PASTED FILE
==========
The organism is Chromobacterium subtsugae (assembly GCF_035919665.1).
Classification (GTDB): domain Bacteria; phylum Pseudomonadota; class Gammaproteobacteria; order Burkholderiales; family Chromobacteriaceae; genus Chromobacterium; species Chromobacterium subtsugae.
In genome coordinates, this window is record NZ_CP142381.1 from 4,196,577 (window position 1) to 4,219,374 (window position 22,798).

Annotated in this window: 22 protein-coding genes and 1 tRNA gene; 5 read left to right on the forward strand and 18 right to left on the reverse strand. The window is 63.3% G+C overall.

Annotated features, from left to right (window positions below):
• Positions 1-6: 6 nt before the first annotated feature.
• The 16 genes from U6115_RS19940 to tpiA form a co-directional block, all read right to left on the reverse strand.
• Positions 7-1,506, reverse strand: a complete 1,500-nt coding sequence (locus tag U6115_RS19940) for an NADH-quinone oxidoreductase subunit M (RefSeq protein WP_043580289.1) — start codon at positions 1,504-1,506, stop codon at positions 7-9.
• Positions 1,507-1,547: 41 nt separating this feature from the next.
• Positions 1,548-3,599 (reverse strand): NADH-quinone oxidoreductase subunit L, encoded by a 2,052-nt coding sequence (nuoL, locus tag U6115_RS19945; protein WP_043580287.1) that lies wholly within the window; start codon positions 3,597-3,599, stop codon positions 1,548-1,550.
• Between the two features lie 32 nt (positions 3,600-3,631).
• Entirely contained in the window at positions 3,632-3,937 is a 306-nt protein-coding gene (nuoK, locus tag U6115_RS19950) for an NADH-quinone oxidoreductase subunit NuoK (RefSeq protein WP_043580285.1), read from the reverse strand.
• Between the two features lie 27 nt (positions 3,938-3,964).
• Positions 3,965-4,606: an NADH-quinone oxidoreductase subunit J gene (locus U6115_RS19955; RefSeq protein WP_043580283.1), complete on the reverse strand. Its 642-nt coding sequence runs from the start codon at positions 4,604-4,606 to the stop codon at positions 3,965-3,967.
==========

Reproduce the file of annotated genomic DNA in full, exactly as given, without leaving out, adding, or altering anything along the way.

The organism is Chromobacterium subtsugae (assembly GCF_035919665.1).
Classification (GTDB): domain Bacteria; phylum Pseudomonadota; class Gammaproteobacteria; order Burkholderiales; family Chromobacteriaceae; genus Chromobacterium; species Chromobacterium subtsugae.
In genome coordinates, this window is record NZ_CP142381.1 from 4,196,577 (window position 1) to 4,219,374 (window position 22,798).

Annotated in this window: 22 protein-coding genes and 1 tRNA gene; 5 read left to right on the forward strand and 18 right to left on the reverse strand. The window is 63.3% G+C overall.

Annotated features, from left to right (window positions below):
• Positions 1-6: 6 nt before the first annotated feature.
• The 16 genes from U6115_RS19940 to tpiA form a co-directional block, all read right to left on the reverse strand.
• Positions 7-1,506, reverse strand: a complete 1,500-nt coding sequence (locus tag U6115_RS19940) for an NADH-quinone oxidoreductase subunit M (RefSeq protein WP_043580289.1) — start codon at positions 1,504-1,506, stop codon at positions 7-9.
• Positions 1,507-1,547: 41 nt separating this feature from the next.
• Positions 1,548-3,599 (reverse strand): NADH-quinone oxidoreductase subunit L, encoded by a 2,052-nt coding sequence (nuoL, locus tag U6115_RS19945; protein WP_043580287.1) that lies wholly within the window; start codon positions 3,597-3,599, stop codon positions 1,548-1,550.
• Between the two features lie 32 nt (positions 3,600-3,631).
• Entirely contained in the window at positions 3,632-3,937 is a 306-nt protein-coding gene (nuoK, locus tag U6115_RS19950) for an NADH-quinone oxidoreductase subunit NuoK (RefSeq protein WP_043580285.1), read from the reverse strand.
• Between the two features lie 27 nt (positions 3,938-3,964).
• Positions 3,965-4,606: an NADH-quinone oxidoreductase subunit J gene (locus U6115_RS19955; RefSeq protein WP_043580283.1), complete on the reverse strand. Its 642-nt coding sequence runs from the start codon at positions 4,604-4,606 to the stop codon at positions 3,965-3,967.